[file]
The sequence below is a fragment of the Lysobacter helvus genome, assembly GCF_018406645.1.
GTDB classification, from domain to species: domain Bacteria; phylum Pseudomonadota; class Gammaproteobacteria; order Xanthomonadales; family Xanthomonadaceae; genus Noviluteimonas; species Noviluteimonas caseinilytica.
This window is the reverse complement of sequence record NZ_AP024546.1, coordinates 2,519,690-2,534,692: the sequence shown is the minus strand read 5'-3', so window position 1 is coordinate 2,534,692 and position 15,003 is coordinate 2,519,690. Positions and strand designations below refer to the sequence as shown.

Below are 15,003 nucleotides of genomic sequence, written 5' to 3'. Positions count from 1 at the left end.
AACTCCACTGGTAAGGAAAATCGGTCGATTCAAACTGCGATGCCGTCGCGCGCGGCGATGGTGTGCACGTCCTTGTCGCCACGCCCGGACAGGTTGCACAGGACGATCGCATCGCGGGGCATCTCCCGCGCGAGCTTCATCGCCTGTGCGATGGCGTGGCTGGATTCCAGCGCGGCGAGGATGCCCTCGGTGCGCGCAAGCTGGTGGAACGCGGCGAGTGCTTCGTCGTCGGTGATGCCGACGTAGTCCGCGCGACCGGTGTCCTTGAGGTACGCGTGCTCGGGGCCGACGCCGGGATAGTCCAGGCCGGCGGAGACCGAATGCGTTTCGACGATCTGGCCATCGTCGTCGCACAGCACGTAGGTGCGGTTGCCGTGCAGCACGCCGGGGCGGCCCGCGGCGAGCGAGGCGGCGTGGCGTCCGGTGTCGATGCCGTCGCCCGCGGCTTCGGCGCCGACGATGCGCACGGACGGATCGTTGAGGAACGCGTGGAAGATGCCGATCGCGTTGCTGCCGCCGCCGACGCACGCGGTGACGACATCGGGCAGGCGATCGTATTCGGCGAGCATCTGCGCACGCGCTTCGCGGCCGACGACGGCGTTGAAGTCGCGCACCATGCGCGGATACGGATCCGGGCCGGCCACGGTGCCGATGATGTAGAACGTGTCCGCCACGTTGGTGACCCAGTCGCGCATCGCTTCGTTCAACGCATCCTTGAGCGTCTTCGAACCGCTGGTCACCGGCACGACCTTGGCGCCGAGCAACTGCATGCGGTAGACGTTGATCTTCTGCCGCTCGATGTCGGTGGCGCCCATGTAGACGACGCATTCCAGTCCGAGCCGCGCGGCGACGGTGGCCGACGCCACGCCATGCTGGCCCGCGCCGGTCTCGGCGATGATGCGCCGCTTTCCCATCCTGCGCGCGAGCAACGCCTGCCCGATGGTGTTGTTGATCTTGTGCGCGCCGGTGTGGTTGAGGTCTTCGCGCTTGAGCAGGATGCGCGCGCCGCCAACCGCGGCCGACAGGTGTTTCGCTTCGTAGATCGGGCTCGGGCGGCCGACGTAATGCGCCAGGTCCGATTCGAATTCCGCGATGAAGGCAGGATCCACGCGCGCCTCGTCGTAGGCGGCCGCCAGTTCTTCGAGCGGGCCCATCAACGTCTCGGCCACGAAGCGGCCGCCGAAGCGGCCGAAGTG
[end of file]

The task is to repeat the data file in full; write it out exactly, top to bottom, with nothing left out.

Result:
The sequence below is a fragment of the Lysobacter helvus genome, assembly GCF_018406645.1.
GTDB classification, from domain to species: domain Bacteria; phylum Pseudomonadota; class Gammaproteobacteria; order Xanthomonadales; family Xanthomonadaceae; genus Noviluteimonas; species Noviluteimonas caseinilytica.
This window is the reverse complement of sequence record NZ_AP024546.1, coordinates 2,519,690-2,534,692: the sequence shown is the minus strand read 5'-3', so window position 1 is coordinate 2,534,692 and position 15,003 is coordinate 2,519,690. Positions and strand designations below refer to the sequence as shown.

Below are 15,003 nucleotides of genomic sequence, written 5' to 3'. Positions count from 1 at the left end.
AACTCCACTGGTAAGGAAAATCGGTCGATTCAAACTGCGATGCCGTCGCGCGCGGCGATGGTGTGCACGTCCTTGTCGCCACGCCCGGACAGGTTGCACAGGACGATCGCATCGCGGGGCATCTCCCGCGCGAGCTTCATCGCCTGTGCGATGGCGTGGCTGGATTCCAGCGCGGCGAGGATGCCCTCGGTGCGCGCAAGCTGGTGGAACGCGGCGAGTGCTTCGTCGTCGGTGATGCCGACGTAGTCCGCGCGACCGGTGTCCTTGAGGTACGCGTGCTCGGGGCCGACGCCGGGATAGTCCAGGCCGGCGGAGACCGAATGCGTTTCGACGATCTGGCCATCGTCGTCGCACAGCACGTAGGTGCGGTTGCCGTGCAGCACGCCGGGGCGGCCCGCGGCGAGCGAGGCGGCGTGGCGTCCGGTGTCGATGCCGTCGCCCGCGGCTTCGGCGCCGACGATGCGCACGGACGGATCGTTGAGGAACGCGTGGAAGATGCCGATCGCGTTGCTGCCGCCGCCGACGCACGCGGTGACGACATCGGGCAGGCGATCGTATTCGGCGAGCATCTGCGCACGCGCTTCGCGGCCGACGACGGCGTTGAAGTCGCGCACCATGCGCGGATACGGATCCGGGCCGGCCACGGTGCCGATGATGTAGAACGTGTCCGCCACGTTGGTGACCCAGTCGCGCATCGCTTCGTTCAACGCATCCTTGAGCGTCTTCGAACCGCTGGTCACCGGCACGACCTTGGCGCCGAGCAACTGCATGCGGTAGACGTTGATCTTCTGCCGCTCGATGTCGGTGGCGCCCATGTAGACGACGCATTCCAGTCCGAGCCGCGCGGCGACGGTGGCCGACGCCACGCCATGCTGGCCCGCGCCGGTCTCGGCGATGATGCGCCGCTTTCCCATCCTGCGCGCGAGCAACGCCTGCCCGATGGTGTTGTTGATCTTGTGCGCGCCGGTGTGGTTGAGGTCTTCGCGCTTGAGCAGGATGCGCGCGCCGCCAACCGCGGCCGACAGGTGTTTCGCTTCGTAGATCGGGCTCGGGCGGCCGACGTAATGCGCCAGGTCCGATTCGAATTCCGCGATGAAGGCAGGATCCACGCGCGCCTCGTCGTAGGCGGCCGCCAGTTCTTCGAGCGGGCCCATCAACGTCTCGGCCACGAAGCGGCCGCCGAAGCGGCCGAAGTG